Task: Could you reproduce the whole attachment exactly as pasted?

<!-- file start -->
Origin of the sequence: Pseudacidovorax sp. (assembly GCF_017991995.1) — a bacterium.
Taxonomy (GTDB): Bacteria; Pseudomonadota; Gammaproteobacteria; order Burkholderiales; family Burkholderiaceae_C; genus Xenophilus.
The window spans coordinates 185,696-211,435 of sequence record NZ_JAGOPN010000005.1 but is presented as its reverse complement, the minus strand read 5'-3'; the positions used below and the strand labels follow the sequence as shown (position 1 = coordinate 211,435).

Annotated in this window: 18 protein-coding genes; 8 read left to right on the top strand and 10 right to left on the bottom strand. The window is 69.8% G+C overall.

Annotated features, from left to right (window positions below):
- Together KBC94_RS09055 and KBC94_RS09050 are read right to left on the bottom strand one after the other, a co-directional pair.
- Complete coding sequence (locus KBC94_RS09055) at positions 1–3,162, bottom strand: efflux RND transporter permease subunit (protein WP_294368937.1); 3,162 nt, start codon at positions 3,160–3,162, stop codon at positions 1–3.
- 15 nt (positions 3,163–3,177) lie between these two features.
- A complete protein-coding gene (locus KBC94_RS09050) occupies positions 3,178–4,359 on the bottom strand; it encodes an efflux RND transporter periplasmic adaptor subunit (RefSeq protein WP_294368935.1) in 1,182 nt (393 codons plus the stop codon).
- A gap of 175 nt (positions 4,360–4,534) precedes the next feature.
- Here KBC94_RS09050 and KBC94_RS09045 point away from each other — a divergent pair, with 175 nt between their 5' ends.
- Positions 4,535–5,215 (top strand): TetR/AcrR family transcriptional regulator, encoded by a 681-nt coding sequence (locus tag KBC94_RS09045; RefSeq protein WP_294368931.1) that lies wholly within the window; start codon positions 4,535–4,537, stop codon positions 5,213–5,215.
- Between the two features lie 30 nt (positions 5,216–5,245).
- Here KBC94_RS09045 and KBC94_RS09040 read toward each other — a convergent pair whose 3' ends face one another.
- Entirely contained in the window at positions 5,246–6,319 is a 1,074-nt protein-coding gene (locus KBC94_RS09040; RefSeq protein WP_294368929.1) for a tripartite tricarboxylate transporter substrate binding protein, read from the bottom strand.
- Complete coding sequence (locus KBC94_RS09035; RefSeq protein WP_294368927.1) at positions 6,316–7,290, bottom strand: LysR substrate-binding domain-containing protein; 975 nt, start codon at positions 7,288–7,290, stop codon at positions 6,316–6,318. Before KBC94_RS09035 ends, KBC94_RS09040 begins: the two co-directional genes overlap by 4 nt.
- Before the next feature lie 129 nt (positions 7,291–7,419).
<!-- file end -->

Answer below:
Origin of the sequence: Pseudacidovorax sp. (assembly GCF_017991995.1) — a bacterium.
Taxonomy (GTDB): Bacteria; Pseudomonadota; Gammaproteobacteria; order Burkholderiales; family Burkholderiaceae_C; genus Xenophilus.
The window spans coordinates 185,696-211,435 of sequence record NZ_JAGOPN010000005.1 but is presented as its reverse complement, the minus strand read 5'-3'; the positions used below and the strand labels follow the sequence as shown (position 1 = coordinate 211,435).

Annotated in this window: 18 protein-coding genes; 8 read left to right on the top strand and 10 right to left on the bottom strand. The window is 69.8% G+C overall.

Annotated features, from left to right (window positions below):
- Together KBC94_RS09055 and KBC94_RS09050 are read right to left on the bottom strand one after the other, a co-directional pair.
- Complete coding sequence (locus KBC94_RS09055) at positions 1–3,162, bottom strand: efflux RND transporter permease subunit (protein WP_294368937.1); 3,162 nt, start codon at positions 3,160–3,162, stop codon at positions 1–3.
- 15 nt (positions 3,163–3,177) lie between these two features.
- A complete protein-coding gene (locus KBC94_RS09050) occupies positions 3,178–4,359 on the bottom strand; it encodes an efflux RND transporter periplasmic adaptor subunit (RefSeq protein WP_294368935.1) in 1,182 nt (393 codons plus the stop codon).
- A gap of 175 nt (positions 4,360–4,534) precedes the next feature.
- Here KBC94_RS09050 and KBC94_RS09045 point away from each other — a divergent pair, with 175 nt between their 5' ends.
- Positions 4,535–5,215 (top strand): TetR/AcrR family transcriptional regulator, encoded by a 681-nt coding sequence (locus tag KBC94_RS09045; RefSeq protein WP_294368931.1) that lies wholly within the window; start codon positions 4,535–4,537, stop codon positions 5,213–5,215.
- Between the two features lie 30 nt (positions 5,216–5,245).
- Here KBC94_RS09045 and KBC94_RS09040 read toward each other — a convergent pair whose 3' ends face one another.
- Entirely contained in the window at positions 5,246–6,319 is a 1,074-nt protein-coding gene (locus KBC94_RS09040; RefSeq protein WP_294368929.1) for a tripartite tricarboxylate transporter substrate binding protein, read from the bottom strand.
- Complete coding sequence (locus KBC94_RS09035; RefSeq protein WP_294368927.1) at positions 6,316–7,290, bottom strand: LysR substrate-binding domain-containing protein; 975 nt, start codon at positions 7,288–7,290, stop codon at positions 6,316–6,318. Before KBC94_RS09035 ends, KBC94_RS09040 begins: the two co-directional genes overlap by 4 nt.
- Before the next feature lie 129 nt (positions 7,291–7,419).